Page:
Jajangmyeon is a Chinese-inspired Korean specialty. It is a tasty noodle dish topped with a rich fermented soy sauce. Very appreciated in Korea, this recipe impresses at the same time through its history, its symbolism, and of course, its delicious taste.
What is jajangmyeon?
Jajangmyeon (짜장면) is a Korean noodle dish with fermented black soy sauce, accompanied by meat, onions, zucchini and potatoes.
This dish is often prepared with pieces of pork, but you can completely replace this meat with chicken, beef, seafood or simply make a vegetarian version.
The sauce typically used is called chunjang (춘장). This thick, very dark, almost black paste is made with fermented soybeans, wheat flour, salt and sugar. Although you can sometimes read “black bean sauce” on some jars, it is soy and not beans.
Etymologically, jajangmyeon means “fried sauce”, in reference to the way of preparing the dish. Indeed, in order to amplify its flavor while eliminating the slight bitterness of the sauce, it is first fried in oil before being mixed with the rest of the ingredients.
What are the origins of jajangmyeon?
Jajangmyeon or jjajangmyeon (both spellings are accepted by the National Institute of the Korean Language) is actually an adaptation of a Chinese culinary specialty.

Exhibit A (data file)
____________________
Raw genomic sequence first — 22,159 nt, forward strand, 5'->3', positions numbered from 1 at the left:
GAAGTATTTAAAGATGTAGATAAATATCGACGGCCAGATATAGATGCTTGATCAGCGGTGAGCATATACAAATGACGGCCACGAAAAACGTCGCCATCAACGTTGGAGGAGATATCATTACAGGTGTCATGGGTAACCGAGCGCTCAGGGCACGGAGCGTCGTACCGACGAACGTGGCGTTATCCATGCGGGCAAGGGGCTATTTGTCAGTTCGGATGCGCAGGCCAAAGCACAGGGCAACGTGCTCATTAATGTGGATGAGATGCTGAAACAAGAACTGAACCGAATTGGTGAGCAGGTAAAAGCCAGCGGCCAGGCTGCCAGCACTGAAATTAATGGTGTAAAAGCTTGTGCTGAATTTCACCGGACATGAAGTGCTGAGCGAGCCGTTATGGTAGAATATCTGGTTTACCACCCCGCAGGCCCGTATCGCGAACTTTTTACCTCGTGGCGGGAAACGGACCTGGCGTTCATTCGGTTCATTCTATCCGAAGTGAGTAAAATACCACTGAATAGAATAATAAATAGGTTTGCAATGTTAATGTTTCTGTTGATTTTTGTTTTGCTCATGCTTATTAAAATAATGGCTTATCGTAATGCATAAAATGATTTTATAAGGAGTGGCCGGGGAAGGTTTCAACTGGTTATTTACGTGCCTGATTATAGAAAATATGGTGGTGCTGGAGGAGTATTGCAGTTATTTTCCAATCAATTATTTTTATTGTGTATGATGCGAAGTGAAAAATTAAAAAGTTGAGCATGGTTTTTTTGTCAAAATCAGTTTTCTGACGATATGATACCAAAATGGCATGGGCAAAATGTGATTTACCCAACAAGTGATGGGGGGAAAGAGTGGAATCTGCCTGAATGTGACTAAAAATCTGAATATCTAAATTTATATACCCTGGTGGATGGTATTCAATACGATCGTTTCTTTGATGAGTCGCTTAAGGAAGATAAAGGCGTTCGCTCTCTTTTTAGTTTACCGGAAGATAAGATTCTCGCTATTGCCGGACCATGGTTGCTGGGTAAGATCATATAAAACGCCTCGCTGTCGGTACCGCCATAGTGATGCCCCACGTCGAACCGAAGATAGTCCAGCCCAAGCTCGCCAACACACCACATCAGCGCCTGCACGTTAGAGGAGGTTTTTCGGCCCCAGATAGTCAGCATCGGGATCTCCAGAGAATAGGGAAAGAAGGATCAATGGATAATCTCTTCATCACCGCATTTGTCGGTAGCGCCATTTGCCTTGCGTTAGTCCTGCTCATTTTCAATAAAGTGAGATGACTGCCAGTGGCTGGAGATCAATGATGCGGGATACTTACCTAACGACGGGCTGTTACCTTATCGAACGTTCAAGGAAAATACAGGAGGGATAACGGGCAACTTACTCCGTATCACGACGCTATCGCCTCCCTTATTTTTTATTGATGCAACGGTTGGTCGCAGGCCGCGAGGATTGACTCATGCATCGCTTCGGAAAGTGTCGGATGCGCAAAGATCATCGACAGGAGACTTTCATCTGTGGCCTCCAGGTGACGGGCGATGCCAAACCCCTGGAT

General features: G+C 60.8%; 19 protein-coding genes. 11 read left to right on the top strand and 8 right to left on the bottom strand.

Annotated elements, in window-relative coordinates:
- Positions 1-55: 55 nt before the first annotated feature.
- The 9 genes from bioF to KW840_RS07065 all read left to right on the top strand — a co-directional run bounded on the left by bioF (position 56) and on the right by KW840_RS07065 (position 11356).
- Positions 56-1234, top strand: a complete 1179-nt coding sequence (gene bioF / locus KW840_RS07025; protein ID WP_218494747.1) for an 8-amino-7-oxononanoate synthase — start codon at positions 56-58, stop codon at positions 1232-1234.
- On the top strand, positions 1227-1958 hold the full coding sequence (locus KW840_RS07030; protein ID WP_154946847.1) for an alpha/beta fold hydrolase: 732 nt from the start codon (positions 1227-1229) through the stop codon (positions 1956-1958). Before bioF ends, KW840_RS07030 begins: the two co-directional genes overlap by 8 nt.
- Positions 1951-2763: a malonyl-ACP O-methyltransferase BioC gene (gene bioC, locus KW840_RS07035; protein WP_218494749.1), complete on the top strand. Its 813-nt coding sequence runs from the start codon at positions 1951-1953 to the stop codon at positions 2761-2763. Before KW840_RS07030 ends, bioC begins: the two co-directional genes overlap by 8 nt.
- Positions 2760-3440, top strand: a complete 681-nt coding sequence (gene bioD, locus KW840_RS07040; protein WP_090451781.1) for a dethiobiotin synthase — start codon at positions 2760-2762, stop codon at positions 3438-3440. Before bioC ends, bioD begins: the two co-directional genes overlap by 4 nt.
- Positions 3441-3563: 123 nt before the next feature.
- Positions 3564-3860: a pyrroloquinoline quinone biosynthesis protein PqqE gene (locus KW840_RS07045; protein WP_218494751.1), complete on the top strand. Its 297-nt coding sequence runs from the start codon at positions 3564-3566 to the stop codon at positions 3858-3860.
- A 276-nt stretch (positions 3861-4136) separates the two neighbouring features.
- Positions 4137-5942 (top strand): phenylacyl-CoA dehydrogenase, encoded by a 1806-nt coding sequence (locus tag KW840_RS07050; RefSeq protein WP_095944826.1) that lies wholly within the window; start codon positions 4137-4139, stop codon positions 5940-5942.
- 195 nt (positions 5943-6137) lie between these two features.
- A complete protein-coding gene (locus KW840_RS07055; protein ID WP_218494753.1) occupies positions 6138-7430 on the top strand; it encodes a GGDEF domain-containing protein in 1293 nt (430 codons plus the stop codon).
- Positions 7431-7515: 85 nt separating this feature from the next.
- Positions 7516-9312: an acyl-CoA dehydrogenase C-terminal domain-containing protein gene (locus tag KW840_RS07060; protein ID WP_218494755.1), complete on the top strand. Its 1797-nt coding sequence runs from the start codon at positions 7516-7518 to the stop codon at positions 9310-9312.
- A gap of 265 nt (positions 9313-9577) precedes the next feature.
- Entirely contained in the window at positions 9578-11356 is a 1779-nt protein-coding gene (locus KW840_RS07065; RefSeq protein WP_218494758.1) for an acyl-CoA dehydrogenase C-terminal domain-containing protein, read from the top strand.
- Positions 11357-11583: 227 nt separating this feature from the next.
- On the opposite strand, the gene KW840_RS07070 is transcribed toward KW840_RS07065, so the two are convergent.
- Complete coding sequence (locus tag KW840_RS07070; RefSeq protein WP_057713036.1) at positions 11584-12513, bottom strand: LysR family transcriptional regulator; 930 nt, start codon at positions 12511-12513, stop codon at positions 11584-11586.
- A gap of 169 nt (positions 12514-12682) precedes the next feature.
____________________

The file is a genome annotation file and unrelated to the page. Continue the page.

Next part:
Historically, the dish first entered Korea through the the port city of Incheon in 1883, after a large wave of immigration from China’s Shandong Province. Chinese immigrants gathered in the same neighborhood, building what was to be the very first Korean Chinatown.
Cuisine being an important part of Chinese culture, they then tried to recreate their traditional recipes with local ingredients. This is how the recipe for zhajiangmian, a specialty from northern China, was made into jajangmyeon in its Korean version.
Cheap, it became the favorite quick meal for merchants and workers in the port of Incheon. Over time, the excitement around the dish grew in the city and then spread to the rest of the country.
It is Gonghwachun, a restaurant located in the Chinatown district of Incheon and ran by a chef from Shandong, which is known to be the first to offer jajangmyeon on its menu. It is also considered today as the official birthplace of the dish.
In 2012, part of the restaurant was transformed into a jjajangmyeon museum. No less than 6 exhibition rooms retrace the birth, history and evolution of the famous noodle dish.
For what occasion is jajangmyeon consumed?
In Korea, this dish is traditionally eaten during special events: birthday meals, graduation, but also Black Day.
Black Day is a day specially dedicated to single people, which is celebrated on April 14. Indeed, according to Korean custom, it is women who offer gifts to men on Valentine’s Day.
On March 14, also known as White Day, it is men who buy presents for women. On Black Day, people who have not received gifts console themselves by wearing black clothes, going out to dinner with friends … and eating jajangmyeon.
Easy to carry and quick to make, jajangmyeon is also the star dish of food delivery. Koreans are used to ordering them when they move, or simply to spend a quiet evening at home. It is somehow similar to ordering pizza in the West.
What is the difference between jajangmyeon and zhajiangmian?